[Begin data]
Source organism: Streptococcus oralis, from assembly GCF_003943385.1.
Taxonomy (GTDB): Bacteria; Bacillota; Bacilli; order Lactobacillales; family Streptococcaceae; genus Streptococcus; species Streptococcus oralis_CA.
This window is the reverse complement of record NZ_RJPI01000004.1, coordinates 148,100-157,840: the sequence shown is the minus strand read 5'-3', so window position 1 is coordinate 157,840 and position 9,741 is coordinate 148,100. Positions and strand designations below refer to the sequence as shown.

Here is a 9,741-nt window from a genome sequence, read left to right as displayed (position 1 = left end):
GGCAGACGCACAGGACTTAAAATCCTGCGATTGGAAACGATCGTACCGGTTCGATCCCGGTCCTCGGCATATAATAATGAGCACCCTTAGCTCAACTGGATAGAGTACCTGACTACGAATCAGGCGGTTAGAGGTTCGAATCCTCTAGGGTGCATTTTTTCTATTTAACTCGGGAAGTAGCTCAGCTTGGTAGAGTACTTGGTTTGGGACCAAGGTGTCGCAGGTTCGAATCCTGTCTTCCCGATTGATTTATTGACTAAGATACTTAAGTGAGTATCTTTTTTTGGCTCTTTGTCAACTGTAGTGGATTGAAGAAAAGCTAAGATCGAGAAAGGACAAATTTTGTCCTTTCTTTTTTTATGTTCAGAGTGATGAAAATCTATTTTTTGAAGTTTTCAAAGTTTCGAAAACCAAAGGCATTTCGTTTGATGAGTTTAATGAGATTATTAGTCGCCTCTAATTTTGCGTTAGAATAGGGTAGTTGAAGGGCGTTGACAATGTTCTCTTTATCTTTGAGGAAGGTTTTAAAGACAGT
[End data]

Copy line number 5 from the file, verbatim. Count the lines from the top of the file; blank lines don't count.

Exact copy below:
GGCAGACGCACAGGACTTAAAATCCTGCGATTGGAAACGATCGTACCGGTTCGATCCCGGTCCTCGGCATATAATAATGAGCACCCTTAGCTCAACTGGATAGAGTACCTGACTACGAATCAGGCGGTTAGAGGTTCGAATCCTCTAGGGTGCATTTTTTCTATTTAACTCGGGAAGTAGCTCAGCTTGGTAGAGTACTTGGTTTGGGACCAAGGTGTCGCAGGTTCGAATCCTGTCTTCCCGATTGATTTATTGACTAAGATACTTAAGTGAGTATCTTTTTTTGGCTCTTTGTCAACTGTAGTGGATTGAAGAAAAGCTAAGATCGAGAAAGGACAAATTTTGTCCTTTCTTTTTTTATGTTCAGAGTGATGAAAATCTATTTTTTGAAGTTTTCAAAGTTTCGAAAACCAAAGGCATTTCGTTTGATGAGTTTAATGAGATTATTAGTCGCCTCTAATTTTGCGTTAGAATAGGGTAGTTGAAGGGCGTTGACAATGTTCTCTTTATCTTTGAGGAAGGTTTTAAAGACAGT